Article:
Kim’s half-brother pleaded for his life – Seoul MPs

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Kim Jong Nam AFP PHOTO

SEOUL: The half-brother of North Korean leader Kim Jong-Un, who has been murdered in Malaysia, pleaded for his life after a failed assassination bid in 2012, lawmakers briefed by South Korea’s spy chief said Wednesday.

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Kim Jong-Nam died after reportedly being attacked by two women believed to be North Korean agents at Kuala Lumpur International Airport on Monday.

Jong-Nam, the eldest son of the late former leader Kim Jong-Il, was once seen as heir apparent but fell out of favor following an embarrassing botched bid in 2001 to enter Japan on a forged passport and visit Disneyland.

He had since lived in virtual exile, mainly in the Chinese territory of Macau, while Jong-Un took over the isolated and nuclear-armed state after the death of his father in December 2011.

The North in 2012 tried to assassinate Jong-Nam—known to be a supporter of reform in Pyongyang—Seoul lawmakers said, following a closed-door briefing by the chief of the National Intelligence Service, Lee Byung-Ho.

“According to (Lee)… there was one bid in 2012, and Jong-Nam in April 2012 sent a letter to Jong-Un saying ‘Please spare me and my family’,” Kim Byung-Kee, a member of the parliamentary intelligence committee, told reporters.

“It also said ‘We have nowhere to go… we know that the only way to escape is suicide’,” he said, adding Jong-Nam had little political support in the North and posed little threat to Jong-Un.

The assassination, if confirmed to have been the North’s work, is more an indication of Jong-Un’s “paranoid personality” than a calculated move to remove a political threat, the legislator quoted the spy chief as saying.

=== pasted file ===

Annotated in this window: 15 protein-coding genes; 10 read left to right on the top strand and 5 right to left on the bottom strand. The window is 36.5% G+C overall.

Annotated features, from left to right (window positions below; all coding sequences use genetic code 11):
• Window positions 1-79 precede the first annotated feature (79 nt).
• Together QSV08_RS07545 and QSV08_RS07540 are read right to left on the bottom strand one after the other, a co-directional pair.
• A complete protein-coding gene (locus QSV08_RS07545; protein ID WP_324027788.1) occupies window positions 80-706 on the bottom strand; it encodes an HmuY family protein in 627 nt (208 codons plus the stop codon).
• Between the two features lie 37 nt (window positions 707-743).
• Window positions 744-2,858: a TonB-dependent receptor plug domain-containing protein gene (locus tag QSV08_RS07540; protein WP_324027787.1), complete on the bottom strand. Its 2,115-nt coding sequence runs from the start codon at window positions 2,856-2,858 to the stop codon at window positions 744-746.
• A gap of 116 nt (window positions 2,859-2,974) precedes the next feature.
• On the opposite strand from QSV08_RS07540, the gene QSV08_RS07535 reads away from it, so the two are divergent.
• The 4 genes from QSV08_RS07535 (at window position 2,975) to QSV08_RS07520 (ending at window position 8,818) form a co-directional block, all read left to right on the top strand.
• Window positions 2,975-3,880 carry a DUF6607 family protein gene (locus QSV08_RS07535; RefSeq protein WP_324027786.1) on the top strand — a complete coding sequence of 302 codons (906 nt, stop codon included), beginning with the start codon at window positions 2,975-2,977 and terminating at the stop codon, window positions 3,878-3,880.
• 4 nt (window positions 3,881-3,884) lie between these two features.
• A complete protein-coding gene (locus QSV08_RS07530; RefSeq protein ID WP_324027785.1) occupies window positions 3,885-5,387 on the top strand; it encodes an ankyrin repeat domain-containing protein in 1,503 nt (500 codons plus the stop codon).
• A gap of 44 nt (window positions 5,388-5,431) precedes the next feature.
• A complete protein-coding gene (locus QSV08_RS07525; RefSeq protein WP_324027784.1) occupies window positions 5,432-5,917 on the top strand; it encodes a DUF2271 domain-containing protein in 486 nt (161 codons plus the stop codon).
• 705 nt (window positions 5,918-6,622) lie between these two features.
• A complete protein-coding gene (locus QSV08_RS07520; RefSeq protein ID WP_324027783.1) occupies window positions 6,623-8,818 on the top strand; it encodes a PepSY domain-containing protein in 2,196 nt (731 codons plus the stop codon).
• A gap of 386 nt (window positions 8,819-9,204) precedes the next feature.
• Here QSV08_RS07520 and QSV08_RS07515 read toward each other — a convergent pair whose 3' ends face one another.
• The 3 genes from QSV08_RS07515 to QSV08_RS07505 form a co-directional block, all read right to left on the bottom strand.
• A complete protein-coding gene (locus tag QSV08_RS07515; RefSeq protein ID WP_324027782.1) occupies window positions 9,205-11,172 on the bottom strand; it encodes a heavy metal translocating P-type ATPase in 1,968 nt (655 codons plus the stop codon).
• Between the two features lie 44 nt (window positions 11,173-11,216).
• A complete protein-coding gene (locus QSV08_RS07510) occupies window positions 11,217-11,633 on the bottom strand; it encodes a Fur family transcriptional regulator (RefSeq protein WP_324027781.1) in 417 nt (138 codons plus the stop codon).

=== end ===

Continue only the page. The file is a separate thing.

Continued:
Jong-Nam was the eldest son of Kim Jong-Il with his first wife, and in the deeply patriarchal North the first son is seen as the official heir of the family. The country’s founding father Kim Il-Sung passed on the helm to his first son, Kim Jong-Il, on his death in 1994.

But the succession instead went to Jong-Un, who was born to Jong-Il’s third wife—a potential taint in his legitimacy as leader.

Jong-Nam’s family—his former and current wives and three children — are currently living in Beijing and Macau, said another intelligence committee member, Lee Cheol-Woo.

“They are under the protection of the Chinese authorities,” he said, adding Jong-Nam had entered Malaysia on February 6, a week before his death.

Jong-Nam’s murder was the highest-profile death under Kim Jong-Un’s regime since the execution of the leader’s uncle Jang Song-Thaek for treason in December 2013.

Jang, known to be close to China and an advocate of economic reform, played a key role in Jong-Un’s rise to power but his power was believed to have irritated the young ruler.

Jong-Nam—believed to have ties with Beijing’s elite—was a relatively outspoken figure, publicly criticizing Pyongyang’s political system on a few occasions.

The 45-year-old said he “personally opposed” the hereditary power transfer in his own family, during an interview with Japan’s Asahi TV in 2010.

One of his sons—Han-Sol—also described his uncle Jong-Un as a “dictator” in a rare interview with a Finnish TV station in 2012 while he was studying in Europe.

Jong-Nam is the latest member of the elite to have been murdered or faced such a threat, after falling out of favour with the regime that has ruled the country with an iron fist and pervasive personality cult since its founding in 1948.

Yi Han-Yong, a nephew of Jong-Nam’s mother Sung Hye-Rim, was one of them. Yi publicly criticised the ruling Kim family in his memoir and numerous media interviews after defecting to Seoul in 1982.

But he was fatally shot outside his home in 1997 in what Seoul’s spy agency described as an assassination by North Korean agents. Yi reportedly muttered “spies” before dying. His attackers were never found.

In 2010 two North Koreans posing as defectors were arrested for a failed bid to kill Hwang Jang-Yop, the North’s former top idealogue who defected to the South in 1997.

Hwang died of a heart attack at his home months later. AFP

 

AFP/CC

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